Philadelphia, teetering on the edge of the world stage, wants a leading role. Enter the Global Philadelphia Association. GPA, in conjunction with Mayor Nutter's administration, is pressing the city's case that it should be added to the list of World Heritage Cities, a designation seen as a further boost to Philadelphia as an attraction for international tourists. The city's efforts secured a visit last week from Denis Ricard, secretary general of the Organization of World Heritage Cities (OWHC)
NEWS
February 6, 2014 | By Seth Zweifler, Inquirer Staff Writer
It was like living aboard a floating city. There was recreation. Allen Polixa, a crew member on the USS Forrestal from 1980 to 1982, often took "swim breaks" miles out in the Atlantic Ocean, jumping into the water from just below the ship's top deck. There was order. Fight a colleague or steal from another crew member, said Jimmie Stewart, who served on the Forrestal from 1960 to 1962, and it was down to the brig. No questions asked. And there was chaos. In July 1967, a devastating fire and a series of chain-reaction explosions took the lives of 134 sailors aboard the Forrestal.
NEWS
February 4, 2014 | By Joseph A. Gambardello, Inquirer Staff Writer
PHILADELPHIA Weather permitting, the USS Forrestal will leave the Navy Yard on Tuesday on its last voyage - to a scrap facility in Texas. The Navy has paid one cent under a contract to have the 60-year-old vessel dismantled by All Star Metals in the Gulf port of Brownsville. The Forrestal, the first of the post-World War II supercarriers, already has been stripped to the steel and will make its way to Texas under tow instead of its own power. The Navy said All Star Metals had contracted with Foss Marine Towing for the job. No time has been announced yet for the ship's departure from the Naval Inactive Ship Maintenance Facility.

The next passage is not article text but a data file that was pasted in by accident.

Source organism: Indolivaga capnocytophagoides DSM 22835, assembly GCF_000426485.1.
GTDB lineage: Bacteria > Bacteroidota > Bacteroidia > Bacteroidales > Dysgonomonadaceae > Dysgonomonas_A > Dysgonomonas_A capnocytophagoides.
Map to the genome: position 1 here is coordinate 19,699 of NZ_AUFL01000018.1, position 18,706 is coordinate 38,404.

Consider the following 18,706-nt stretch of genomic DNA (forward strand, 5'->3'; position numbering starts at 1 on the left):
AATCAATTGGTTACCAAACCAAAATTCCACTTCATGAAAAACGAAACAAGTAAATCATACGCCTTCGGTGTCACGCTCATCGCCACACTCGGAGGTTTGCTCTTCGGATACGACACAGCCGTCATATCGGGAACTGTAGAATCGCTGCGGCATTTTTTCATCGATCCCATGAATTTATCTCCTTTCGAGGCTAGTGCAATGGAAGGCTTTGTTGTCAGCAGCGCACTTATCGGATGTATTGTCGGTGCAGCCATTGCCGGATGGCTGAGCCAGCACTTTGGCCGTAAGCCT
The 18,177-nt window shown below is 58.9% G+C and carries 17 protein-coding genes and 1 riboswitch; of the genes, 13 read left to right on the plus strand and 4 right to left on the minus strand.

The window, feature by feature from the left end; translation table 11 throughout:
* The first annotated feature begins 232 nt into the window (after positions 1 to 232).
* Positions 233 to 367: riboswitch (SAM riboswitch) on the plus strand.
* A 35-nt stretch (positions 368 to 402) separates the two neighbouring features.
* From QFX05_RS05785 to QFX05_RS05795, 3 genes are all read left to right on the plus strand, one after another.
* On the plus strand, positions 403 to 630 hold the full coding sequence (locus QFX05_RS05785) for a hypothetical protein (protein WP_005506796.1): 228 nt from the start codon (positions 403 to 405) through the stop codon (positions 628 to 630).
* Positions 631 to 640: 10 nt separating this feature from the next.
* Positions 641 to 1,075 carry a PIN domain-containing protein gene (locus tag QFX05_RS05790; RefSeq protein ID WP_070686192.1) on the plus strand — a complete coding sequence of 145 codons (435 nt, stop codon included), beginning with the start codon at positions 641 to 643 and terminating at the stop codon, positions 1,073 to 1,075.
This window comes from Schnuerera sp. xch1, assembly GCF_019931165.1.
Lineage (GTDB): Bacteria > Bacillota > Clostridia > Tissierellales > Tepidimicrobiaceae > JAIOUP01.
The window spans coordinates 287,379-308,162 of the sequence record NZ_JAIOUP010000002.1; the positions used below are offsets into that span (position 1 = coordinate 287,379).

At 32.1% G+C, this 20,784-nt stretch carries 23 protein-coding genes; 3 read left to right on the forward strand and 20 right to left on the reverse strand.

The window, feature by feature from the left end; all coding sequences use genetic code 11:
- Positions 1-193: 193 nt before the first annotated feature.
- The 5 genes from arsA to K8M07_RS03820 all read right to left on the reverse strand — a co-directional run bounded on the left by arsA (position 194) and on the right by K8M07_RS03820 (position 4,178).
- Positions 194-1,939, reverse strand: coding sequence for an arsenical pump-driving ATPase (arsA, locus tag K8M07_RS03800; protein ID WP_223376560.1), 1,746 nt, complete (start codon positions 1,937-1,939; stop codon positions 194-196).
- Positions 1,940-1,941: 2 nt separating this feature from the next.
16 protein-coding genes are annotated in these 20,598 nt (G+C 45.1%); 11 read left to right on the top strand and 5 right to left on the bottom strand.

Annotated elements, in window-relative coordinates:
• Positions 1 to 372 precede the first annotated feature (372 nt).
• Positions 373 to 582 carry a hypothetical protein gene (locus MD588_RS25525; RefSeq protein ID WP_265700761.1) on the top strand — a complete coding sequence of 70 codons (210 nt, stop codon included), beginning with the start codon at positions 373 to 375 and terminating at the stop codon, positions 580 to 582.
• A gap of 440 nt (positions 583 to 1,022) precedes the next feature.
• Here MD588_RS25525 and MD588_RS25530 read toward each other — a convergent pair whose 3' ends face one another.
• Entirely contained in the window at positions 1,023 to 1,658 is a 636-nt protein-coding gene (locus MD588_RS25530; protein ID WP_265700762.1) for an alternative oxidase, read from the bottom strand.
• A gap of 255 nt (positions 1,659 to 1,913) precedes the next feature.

NEWS
January 27, 2014 | BY DAVID GAMBACORTA, Daily News Staff Writer gambacd@phillynews.com, 215-854-5994
WHEN A relentless winter storm buried the city under 14 inches of snow Tuesday, plenty of people knew they were in for a long, miserable night. Canceled flights. Delayed trains. Car rides that were destined to end soon after they started on the side of some whited-out road. But there was a silver lining amid all of the white stuff if you happened to be in a certain stretch of South Philly: the Marriott's brand-new hotel in the Navy Yard was open, and eager to take on guests. The Courtyard Philadelphia South at the Navy Yard, which opened for the first time earlier this month, sold out all of its 172 rooms on the night of the storm, said Jennifer Tran, manager of the Navy Yard's marketing and communications for the Philadelphia Industrial Development Corporation.
BUSINESS
January 26, 2014 | By Andrew Maykuth, Inquirer Staff Writer
Once Marcelo J. Rouco decided on Philadelphia as the location for the North American headquarters of his Australian energy-efficiency firm, Ecosave Inc., he went all in. Last June, he paid $4.2 million for a small engineering firm in Bristol, DVL Automation, as a beachhead for his North American expansion. He also bought a Center City house and relocated his wife and two children from Down Under. "Australia is a great place, but a smaller market, only 21 million people," said Rouco, 44. "So I expect the North American office to generate a lot more revenue than the Australian office.